After reminding the audience that the current regime has killed more than 50 people in the streets since the beginning of the popular protests last December, Vidal-Quadras concluded by saying:

“It’s not an exaggeration if we call this regime a killing machine,” Vidal-Quadras said, criticizing European politicians and state for disregarding the Iranian regime’s abysmal human rights record.

“We must remind our European governments that Iran is not a normal government to do business with. It’s a totalitarian theocracy that survives by instigating civil conflict and terror outside their borders,” he went on. “This is a very unstable and weak regime, and it has no future. We should not count on the mullahs and have illusions about Rouhani and the so-called moderates. The future belongs to democracy.”

Finally, Sanobargh Zahedi, attorney, and Chair of the Iranian opposition National Council of Resistance of Iran’s (NCRI) Justice Commission reiterated the call for an independent investigation, describing the regime’s past and current crimes against humanity and the need for accountability.

“The families of the victims still do not how & why their loved ones die, or where they were buried. This is an ongoing form of psychological torture designed to put fear into people. If anyone asks what happened in 1988 or speaks to U.N. mandate holders, they are persecuted, detained and tortured themselves… The people who have committed these murderous crimes have never been held accountable. They have been promoted by the regime for their actions… Iran still executes the most people per capita in the world. Then NCRI calls on the UN Human Rights Council, the General Assembly, the Special Representative, and all special mandate holders to cooperate. Together we can ensure there is accountability and an end to impunity in Iran. We need an international inquiry because the Iranian regime is never going to investigate itself.”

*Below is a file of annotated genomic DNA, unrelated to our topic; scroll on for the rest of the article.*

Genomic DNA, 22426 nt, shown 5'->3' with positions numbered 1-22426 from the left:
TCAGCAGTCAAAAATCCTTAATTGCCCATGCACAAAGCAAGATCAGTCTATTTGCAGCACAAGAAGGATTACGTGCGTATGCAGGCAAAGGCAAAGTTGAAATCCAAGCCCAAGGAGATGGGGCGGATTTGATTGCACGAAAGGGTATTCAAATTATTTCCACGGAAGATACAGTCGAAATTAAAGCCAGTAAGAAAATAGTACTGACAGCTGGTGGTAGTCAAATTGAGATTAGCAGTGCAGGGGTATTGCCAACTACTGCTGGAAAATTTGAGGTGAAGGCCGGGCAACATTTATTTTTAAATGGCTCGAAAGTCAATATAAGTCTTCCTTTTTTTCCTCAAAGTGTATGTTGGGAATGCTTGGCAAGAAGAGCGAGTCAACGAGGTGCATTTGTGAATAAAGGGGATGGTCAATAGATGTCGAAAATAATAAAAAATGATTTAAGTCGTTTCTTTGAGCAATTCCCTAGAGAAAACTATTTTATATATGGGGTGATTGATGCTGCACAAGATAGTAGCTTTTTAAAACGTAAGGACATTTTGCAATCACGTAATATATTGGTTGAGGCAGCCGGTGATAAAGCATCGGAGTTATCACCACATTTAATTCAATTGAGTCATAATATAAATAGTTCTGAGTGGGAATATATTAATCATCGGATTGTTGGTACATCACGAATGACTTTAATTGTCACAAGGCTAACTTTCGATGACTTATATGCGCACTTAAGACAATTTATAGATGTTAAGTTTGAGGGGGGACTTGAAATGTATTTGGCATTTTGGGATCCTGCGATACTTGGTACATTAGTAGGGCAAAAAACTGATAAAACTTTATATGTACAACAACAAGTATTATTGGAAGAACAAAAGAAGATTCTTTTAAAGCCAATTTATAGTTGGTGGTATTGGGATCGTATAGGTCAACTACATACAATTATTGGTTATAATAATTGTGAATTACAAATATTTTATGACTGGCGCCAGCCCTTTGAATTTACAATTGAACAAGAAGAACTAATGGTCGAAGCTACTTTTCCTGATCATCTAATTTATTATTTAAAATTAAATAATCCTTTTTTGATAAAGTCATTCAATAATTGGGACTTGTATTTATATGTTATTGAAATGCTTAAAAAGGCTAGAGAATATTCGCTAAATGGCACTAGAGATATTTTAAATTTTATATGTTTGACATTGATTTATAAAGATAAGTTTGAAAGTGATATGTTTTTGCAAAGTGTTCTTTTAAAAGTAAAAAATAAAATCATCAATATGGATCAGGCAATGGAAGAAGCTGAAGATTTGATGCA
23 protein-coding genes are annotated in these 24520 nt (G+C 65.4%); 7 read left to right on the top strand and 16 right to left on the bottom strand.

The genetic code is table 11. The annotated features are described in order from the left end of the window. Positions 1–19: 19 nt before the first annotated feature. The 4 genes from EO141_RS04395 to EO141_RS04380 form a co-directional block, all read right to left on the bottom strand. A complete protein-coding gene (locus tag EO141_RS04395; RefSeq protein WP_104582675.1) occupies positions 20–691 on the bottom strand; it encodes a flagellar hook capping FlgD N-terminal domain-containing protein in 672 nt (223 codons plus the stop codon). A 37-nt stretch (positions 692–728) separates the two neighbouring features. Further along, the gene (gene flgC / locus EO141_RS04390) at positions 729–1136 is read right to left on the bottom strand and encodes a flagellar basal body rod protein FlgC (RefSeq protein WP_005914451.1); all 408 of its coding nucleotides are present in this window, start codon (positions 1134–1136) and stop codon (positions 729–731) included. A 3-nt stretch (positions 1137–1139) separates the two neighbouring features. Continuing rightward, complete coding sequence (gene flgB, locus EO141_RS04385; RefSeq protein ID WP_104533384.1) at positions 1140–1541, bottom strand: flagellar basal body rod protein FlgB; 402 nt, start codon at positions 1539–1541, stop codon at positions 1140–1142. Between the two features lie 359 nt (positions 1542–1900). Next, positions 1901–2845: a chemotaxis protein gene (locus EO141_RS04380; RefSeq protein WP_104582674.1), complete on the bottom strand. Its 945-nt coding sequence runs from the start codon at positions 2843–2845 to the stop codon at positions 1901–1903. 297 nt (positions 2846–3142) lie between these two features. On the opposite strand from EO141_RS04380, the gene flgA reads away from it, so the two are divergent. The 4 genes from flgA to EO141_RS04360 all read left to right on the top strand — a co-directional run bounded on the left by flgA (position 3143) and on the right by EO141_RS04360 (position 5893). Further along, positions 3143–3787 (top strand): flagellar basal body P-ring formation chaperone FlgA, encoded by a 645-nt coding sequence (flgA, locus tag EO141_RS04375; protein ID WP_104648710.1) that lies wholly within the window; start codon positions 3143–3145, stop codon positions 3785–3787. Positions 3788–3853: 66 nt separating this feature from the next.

Staff Writer

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Patrick Kennedy speaking at the 30th anniversary of the 1988 Massacre in Iran.

Patrick Kennedy Tells Iranian Community “Flames of Resistance” Going Strong

Patrick Kennedy speaking at the 30th anniversary of the 1988 Massacre in Iran.

Former U.S. Congressman Patrick Kennedy, speaking at the gathering on the occasion of the 30th anniversary of the 1988 Massacre of 30,000 political prisoners (Mainly MEK members) in Iran-Paris, August 2018

On August 25th, the Iranian Communities commemorated the 30th anniversary of the massacre of 30,000 political prisoners by the Iranian regime. The victims, who were mostly MEK members and supporters, were executed over the course of a single summer. The Iranian Communities marked the anniversary with an interactive conference, which was held simultaneously in 20 major cities and world capitals across Europe and North America. Participants shared stories of the victims and survivors of the massacre and their families and expressed their support for the National Council of Resistance of Iran (NCRI) and the current uprising by the Iranian people which seeks to overthrow the Iranian regime.

 

Speakers included Mrs. Maryam Rajavi, President-elect of the NCRI; former U.S. Congressman Patrick Kennedy; several elected representatives from Europe, a number of political and religious dignitaries and jurists; and family members and survivors of the 1988 massacre.